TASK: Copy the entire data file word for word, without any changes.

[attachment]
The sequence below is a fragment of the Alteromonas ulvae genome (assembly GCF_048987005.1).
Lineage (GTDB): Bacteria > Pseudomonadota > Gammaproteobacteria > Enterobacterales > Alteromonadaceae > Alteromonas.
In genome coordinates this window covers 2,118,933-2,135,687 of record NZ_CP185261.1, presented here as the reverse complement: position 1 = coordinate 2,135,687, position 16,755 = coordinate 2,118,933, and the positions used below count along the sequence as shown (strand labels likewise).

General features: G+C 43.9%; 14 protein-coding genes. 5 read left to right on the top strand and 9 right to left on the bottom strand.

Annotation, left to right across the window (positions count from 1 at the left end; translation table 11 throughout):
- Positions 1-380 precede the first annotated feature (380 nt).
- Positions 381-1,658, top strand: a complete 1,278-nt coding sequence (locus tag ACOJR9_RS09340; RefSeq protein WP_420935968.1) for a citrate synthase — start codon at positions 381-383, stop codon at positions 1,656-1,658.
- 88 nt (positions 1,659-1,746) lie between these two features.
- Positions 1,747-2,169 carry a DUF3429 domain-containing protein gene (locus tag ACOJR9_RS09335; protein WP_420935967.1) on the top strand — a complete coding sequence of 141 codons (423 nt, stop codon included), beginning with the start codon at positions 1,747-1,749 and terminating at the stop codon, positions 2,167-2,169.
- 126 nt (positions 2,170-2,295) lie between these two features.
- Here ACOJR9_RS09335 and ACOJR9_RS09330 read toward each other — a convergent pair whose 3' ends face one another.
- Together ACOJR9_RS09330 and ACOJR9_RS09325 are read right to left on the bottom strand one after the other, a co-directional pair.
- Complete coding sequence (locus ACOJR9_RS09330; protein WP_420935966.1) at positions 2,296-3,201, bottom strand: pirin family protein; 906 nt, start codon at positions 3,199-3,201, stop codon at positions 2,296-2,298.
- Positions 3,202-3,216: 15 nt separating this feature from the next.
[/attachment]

The sequence below is a fragment of the Alteromonas ulvae genome (assembly GCF_048987005.1).
Lineage (GTDB): Bacteria > Pseudomonadota > Gammaproteobacteria > Enterobacterales > Alteromonadaceae > Alteromonas.
In genome coordinates this window covers 2,118,933-2,135,687 of record NZ_CP185261.1, presented here as the reverse complement: position 1 = coordinate 2,135,687, position 16,755 = coordinate 2,118,933, and the positions used below count along the sequence as shown (strand labels likewise).

General features: G+C 43.9%; 14 protein-coding genes. 5 read left to right on the top strand and 9 right to left on the bottom strand.

Annotation, left to right across the window (positions count from 1 at the left end; translation table 11 throughout):
- Positions 1-380 precede the first annotated feature (380 nt).
- Positions 381-1,658, top strand: a complete 1,278-nt coding sequence (locus tag ACOJR9_RS09340; RefSeq protein WP_420935968.1) for a citrate synthase — start codon at positions 381-383, stop codon at positions 1,656-1,658.
- 88 nt (positions 1,659-1,746) lie between these two features.
- Positions 1,747-2,169 carry a DUF3429 domain-containing protein gene (locus tag ACOJR9_RS09335; protein WP_420935967.1) on the top strand — a complete coding sequence of 141 codons (423 nt, stop codon included), beginning with the start codon at positions 1,747-1,749 and terminating at the stop codon, positions 2,167-2,169.
- 126 nt (positions 2,170-2,295) lie between these two features.
- Here ACOJR9_RS09335 and ACOJR9_RS09330 read toward each other — a convergent pair whose 3' ends face one another.
- Together ACOJR9_RS09330 and ACOJR9_RS09325 are read right to left on the bottom strand one after the other, a co-directional pair.
- Complete coding sequence (locus ACOJR9_RS09330; protein WP_420935966.1) at positions 2,296-3,201, bottom strand: pirin family protein; 906 nt, start codon at positions 3,199-3,201, stop codon at positions 2,296-2,298.
- Positions 3,202-3,216: 15 nt separating this feature from the next.